Trade Jose? No Way!

Jose  Reyes  and  David  Wright  may  not  be  playing  side-­by-­side  for  much  longer.
Jose Reyes and David Wright may not be playing side-­by-­side for much longer.

With each excruciating loss, the likelihood that Jose Reyes will no longer be wearing orange and blue in 2012 becomes more of a reality.

Last issue, I touched upon the possibility of the Mets trading Reyes, but a slew of losses to the Giants and Phillies over the course of this week have further driven the nail in the coffin for any hope of the Mets’ sparkplug sitting atop the lineup on Opening Day next year and have compelled me to write a column analyzing what the Mets could receive in return for the star-shortstop.

Reyes is a once-in-a-lifetime talent. There is no denying that Reyes possesses a special quality as a leadoff hitter and can change a game simply by being on base. He wreaks havoc on opposing pitchers’ mentality and offers a fresh face in a clubhouse dynamic. He has grown up before Mets fans’ very eyes and in many ways is the best player on the team.

When this season began, many pundits and analysts questioned whether Reyes would be able to capture the magic that once made him one of the most feared hitters in baseball. Injuries have always plagued Reyes, compounded with his shortened 2009 season and back-and-forth 2010 campaign did not quiet his critics.

So far this season Reyes has made those critics eat their words. Currently boasting a .325 batting average and 11 stolen bases, Reyes seems to have repossessed the qualities that made him such a valuable commodity all those years ago.

However, it is those qualities that other teams are interested in and will be even more interested in, once the July 31 trade deadline rolls around.

It is becoming evident that the Mets are in a transitional period. Their current roster consists of overpaid veterans and promising, yet raw, young talent. It is obvious that General Manager Sandy Alderson wants to begin to imprint his vision upon the current makeup of the team and it is unclear whether that vision includes No. 7 over the long term.

If Alderson does intend to trade Reyes, the market is already beginning to form. Just recently it was reported that the San Francisco Giants have had internal discussions regarding possible packages to acquire Reyes and I expect them to come calling once the summer months begin to show on the calendar.

The Giants possess some young talent that could be intriguing for the Mets to inquire about. The Giants are currently struggling to score any runs, and might be willing to send a bit more to ensure they are able to acquire a catalyst such as Reyes.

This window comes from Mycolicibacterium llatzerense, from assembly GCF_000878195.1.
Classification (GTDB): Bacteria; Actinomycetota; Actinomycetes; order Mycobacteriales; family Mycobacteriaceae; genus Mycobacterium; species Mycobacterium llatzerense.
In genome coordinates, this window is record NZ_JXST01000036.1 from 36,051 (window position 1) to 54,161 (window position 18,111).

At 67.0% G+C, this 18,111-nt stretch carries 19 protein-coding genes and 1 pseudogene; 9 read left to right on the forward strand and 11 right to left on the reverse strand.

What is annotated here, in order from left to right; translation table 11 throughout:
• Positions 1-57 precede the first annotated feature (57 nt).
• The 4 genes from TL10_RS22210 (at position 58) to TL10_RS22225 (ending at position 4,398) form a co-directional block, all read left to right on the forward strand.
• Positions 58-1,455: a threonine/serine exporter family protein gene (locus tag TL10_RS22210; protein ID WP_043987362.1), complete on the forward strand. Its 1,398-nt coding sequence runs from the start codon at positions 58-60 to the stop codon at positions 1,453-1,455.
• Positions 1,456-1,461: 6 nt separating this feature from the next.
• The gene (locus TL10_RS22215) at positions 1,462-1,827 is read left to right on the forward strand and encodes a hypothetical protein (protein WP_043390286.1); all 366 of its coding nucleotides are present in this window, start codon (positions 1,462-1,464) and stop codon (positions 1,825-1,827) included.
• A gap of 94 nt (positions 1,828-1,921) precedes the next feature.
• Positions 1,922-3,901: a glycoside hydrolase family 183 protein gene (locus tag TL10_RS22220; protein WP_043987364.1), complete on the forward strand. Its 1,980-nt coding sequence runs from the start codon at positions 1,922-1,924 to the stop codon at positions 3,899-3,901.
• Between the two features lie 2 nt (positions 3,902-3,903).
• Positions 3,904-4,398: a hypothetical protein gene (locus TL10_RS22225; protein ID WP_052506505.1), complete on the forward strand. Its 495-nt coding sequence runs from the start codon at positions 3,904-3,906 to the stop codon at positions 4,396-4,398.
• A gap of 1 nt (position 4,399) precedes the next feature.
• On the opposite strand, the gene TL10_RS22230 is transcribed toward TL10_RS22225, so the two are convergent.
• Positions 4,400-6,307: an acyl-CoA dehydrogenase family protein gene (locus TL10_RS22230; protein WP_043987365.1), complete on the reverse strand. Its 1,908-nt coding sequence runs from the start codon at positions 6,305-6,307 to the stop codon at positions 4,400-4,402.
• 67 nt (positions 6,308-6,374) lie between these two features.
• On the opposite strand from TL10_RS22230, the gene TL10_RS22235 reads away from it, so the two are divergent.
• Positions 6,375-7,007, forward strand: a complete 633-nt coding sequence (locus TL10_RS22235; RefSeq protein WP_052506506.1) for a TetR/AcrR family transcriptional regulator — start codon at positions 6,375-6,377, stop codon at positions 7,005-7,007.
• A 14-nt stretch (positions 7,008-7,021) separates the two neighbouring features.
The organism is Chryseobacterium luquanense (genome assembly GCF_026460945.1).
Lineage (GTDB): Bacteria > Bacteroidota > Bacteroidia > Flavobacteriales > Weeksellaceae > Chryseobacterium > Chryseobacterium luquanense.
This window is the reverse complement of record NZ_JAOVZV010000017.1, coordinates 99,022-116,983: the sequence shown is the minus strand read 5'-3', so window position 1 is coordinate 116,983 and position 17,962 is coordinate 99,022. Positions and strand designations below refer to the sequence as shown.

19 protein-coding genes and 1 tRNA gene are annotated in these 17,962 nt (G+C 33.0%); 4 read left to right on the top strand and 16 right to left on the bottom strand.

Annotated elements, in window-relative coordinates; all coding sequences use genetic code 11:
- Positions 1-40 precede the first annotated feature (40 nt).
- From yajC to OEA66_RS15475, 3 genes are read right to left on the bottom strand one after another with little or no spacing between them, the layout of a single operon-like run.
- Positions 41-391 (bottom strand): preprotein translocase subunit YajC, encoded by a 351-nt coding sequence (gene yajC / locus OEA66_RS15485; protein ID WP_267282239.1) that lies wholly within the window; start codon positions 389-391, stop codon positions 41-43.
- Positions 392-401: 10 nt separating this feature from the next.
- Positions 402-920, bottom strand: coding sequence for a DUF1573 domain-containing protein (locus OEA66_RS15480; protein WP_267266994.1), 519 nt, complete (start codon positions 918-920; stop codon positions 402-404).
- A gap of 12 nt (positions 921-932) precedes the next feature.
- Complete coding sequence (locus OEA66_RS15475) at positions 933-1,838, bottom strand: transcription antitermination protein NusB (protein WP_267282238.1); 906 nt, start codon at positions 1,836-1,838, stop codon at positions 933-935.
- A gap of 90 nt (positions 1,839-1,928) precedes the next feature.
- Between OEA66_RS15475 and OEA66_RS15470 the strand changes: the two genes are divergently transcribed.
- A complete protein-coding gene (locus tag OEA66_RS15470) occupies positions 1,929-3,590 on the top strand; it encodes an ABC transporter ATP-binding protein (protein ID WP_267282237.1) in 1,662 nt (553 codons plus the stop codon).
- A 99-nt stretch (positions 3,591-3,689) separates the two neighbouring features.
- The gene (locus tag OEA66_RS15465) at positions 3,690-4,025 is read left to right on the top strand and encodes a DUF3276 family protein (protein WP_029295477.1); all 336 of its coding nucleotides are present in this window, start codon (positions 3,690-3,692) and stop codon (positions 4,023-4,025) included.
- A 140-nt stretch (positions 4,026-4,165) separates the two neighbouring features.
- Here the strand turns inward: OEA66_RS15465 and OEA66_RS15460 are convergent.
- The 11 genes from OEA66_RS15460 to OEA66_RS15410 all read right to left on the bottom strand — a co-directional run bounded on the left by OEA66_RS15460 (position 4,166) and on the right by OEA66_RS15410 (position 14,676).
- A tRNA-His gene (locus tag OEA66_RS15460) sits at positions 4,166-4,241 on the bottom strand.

If I were Alderson, Madison Bumgarner would be a starting point for conversation. The Mets are in desperate need of a young hurler, and Bumgarner is a promising young arm in the Giants overloaded pitching staff.

The 21-year-old Bumgarner has struggled this season, going 0-5 with a 4.75 ERA so far, but showed a lot of promise last season when he had a 3.00 ERA and struck out 86 batters over the 111 innings he pitched.

The Mets would also be prudent to ask about the availability of pitching prospect Zach Wheeler. Wheeler was drafted sixth overall in ‘09 and is continuously listed in top-50 prospect lists by various analysts. The prospect could be even more valuable than Bumgarner and could be chosen as a piece to build a deal around, and if that’s the case it would send a clear message that the Mets intend to rebuild their roster.

Another slightly more intriguing trade-partner for the Mets are the Boston Red Sox. The Red Sox currently have Jed Lowrie manning shortstop and I’m sure the idea of Reyes running the base paths and hitting balls off the Green Monster excites Theo Epstein and his front office.

Again, the Mets would be prudent to inquire about the Sox pitching prospects. In a perfect world, the Mets would be able to flip Reyes for someone like Clay Buchholz, but that seems too lofty  a price.

More likely targets could be Daniel Bard, or a package consisting of some combination of pitching prospects Drake Britton, Chris Balcom-Miller or Michael Bowden.

The Mets posses a strong trade-chip in Reyes and could receive a substantial return if teams get desperate enough down the stretch. One thing I need to stress is if the Mets do intend to trade Reyes, they cannot afford to botch the deal. Reyes is a beloved member of the Mets community and anything less than an astronomical return for the former gold-glover would be less than enthralling for fans.